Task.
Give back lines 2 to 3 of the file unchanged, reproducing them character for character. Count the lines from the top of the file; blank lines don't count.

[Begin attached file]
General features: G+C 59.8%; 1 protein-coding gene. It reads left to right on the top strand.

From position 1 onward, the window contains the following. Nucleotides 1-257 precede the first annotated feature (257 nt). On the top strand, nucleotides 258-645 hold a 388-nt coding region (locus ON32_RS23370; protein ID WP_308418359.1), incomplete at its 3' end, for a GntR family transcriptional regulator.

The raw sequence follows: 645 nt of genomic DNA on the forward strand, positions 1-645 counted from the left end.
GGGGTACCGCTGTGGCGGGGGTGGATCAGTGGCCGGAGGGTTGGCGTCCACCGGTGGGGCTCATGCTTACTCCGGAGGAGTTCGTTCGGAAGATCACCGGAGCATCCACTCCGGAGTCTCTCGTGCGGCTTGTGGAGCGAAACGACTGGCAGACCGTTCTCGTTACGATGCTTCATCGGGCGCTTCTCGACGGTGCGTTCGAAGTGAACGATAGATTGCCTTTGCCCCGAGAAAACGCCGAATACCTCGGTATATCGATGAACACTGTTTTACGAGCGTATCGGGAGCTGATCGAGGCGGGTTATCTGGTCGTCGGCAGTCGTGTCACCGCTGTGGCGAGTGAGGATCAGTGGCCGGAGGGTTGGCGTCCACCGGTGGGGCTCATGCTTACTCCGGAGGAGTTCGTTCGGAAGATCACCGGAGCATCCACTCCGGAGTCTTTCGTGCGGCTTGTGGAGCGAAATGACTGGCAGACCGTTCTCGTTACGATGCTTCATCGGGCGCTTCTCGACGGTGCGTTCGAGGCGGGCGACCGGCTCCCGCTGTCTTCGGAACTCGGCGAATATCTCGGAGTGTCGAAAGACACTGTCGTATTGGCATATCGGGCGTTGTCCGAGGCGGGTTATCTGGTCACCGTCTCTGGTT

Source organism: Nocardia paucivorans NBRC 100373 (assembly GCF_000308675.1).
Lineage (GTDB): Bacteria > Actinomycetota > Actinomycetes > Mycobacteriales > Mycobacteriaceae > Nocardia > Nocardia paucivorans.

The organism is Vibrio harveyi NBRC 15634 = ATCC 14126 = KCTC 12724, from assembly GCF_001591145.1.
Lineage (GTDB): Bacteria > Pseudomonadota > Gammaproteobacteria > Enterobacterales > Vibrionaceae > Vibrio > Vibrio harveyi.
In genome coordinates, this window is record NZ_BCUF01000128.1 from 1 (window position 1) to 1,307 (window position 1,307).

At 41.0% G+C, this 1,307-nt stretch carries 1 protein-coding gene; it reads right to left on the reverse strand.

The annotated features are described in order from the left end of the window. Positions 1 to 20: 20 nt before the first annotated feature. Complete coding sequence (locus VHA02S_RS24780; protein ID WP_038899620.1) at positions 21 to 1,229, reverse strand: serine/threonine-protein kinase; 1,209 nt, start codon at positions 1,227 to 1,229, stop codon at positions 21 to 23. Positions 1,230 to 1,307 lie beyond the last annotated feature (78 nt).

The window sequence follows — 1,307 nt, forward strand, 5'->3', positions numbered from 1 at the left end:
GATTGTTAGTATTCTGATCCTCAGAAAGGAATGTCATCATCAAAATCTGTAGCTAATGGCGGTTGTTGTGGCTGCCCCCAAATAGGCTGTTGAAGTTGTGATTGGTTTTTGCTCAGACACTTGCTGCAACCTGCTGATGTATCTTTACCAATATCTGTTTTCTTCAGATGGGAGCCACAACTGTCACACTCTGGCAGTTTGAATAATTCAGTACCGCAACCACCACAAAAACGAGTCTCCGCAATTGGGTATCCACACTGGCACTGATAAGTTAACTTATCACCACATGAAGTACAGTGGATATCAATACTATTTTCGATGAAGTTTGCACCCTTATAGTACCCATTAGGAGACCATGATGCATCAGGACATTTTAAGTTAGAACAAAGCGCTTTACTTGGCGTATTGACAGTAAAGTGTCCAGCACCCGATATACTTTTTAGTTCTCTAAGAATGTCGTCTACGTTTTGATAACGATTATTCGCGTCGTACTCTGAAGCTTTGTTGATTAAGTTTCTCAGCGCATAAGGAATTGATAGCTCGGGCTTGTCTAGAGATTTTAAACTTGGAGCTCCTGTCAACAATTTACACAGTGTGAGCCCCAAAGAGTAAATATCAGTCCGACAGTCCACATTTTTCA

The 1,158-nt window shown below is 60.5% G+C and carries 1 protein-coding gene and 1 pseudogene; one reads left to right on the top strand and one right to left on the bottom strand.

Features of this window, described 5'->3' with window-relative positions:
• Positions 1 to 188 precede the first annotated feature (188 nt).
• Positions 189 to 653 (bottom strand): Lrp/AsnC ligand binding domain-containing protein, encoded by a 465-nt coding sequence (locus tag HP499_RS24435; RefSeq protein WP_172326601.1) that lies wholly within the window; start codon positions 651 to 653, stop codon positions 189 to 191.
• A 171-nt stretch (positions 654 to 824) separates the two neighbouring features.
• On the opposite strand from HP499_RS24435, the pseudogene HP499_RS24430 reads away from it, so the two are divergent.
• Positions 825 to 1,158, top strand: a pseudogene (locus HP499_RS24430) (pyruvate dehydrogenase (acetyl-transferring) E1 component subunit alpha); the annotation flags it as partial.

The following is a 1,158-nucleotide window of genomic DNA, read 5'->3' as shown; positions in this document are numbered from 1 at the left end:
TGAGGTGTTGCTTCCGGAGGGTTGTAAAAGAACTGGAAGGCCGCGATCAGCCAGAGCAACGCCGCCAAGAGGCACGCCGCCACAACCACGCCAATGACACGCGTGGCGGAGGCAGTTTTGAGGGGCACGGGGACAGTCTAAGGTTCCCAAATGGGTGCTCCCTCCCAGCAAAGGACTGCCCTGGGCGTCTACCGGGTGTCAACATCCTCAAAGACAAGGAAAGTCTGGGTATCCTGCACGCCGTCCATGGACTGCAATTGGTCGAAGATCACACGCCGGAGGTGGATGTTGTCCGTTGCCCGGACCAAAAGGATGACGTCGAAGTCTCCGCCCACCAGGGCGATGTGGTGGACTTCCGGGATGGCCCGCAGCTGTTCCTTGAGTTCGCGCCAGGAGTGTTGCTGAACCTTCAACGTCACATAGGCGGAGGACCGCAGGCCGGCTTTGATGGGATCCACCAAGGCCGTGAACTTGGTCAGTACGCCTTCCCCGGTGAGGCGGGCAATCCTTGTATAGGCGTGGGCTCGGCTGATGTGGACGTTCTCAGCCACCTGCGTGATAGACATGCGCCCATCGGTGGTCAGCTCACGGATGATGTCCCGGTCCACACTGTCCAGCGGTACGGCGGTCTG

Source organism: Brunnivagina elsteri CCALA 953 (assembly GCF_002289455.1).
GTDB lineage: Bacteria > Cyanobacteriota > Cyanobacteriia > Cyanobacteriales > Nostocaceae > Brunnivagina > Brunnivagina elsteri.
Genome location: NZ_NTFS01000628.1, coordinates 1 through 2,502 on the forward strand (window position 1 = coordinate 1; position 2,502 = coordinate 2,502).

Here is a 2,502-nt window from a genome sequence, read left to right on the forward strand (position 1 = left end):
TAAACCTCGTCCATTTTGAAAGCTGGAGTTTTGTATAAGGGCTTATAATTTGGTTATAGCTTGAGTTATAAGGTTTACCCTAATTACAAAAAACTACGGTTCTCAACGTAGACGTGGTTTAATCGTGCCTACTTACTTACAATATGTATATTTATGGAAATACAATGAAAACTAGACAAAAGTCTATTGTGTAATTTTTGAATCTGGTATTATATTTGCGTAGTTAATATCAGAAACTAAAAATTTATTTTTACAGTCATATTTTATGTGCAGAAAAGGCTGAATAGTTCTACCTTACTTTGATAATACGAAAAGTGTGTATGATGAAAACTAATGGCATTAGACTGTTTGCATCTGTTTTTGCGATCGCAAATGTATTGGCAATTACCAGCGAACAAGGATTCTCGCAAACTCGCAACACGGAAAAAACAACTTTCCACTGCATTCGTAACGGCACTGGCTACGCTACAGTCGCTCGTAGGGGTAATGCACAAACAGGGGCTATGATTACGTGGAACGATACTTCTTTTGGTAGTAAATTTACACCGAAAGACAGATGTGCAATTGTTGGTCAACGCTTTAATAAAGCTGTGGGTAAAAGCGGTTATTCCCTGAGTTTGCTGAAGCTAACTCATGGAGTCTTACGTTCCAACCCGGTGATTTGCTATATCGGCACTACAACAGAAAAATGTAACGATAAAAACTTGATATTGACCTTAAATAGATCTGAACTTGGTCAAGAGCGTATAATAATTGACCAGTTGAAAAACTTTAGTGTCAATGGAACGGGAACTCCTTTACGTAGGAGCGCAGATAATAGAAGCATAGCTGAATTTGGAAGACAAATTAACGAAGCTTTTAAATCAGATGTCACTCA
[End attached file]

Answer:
From position 1 onward, the window contains the following. Nucleotides 1-257 precede the first annotated feature (257 nt). On the top strand, nucleotides 258-645 hold a 388-nt coding region (locus ON32_RS23370; protein ID WP_308418359.1), incomplete at its 3' end, for a GntR family transcriptional regulator.

The raw sequence follows: 645 nt of genomic DNA on the forward strand, positions 1-645 counted from the left end.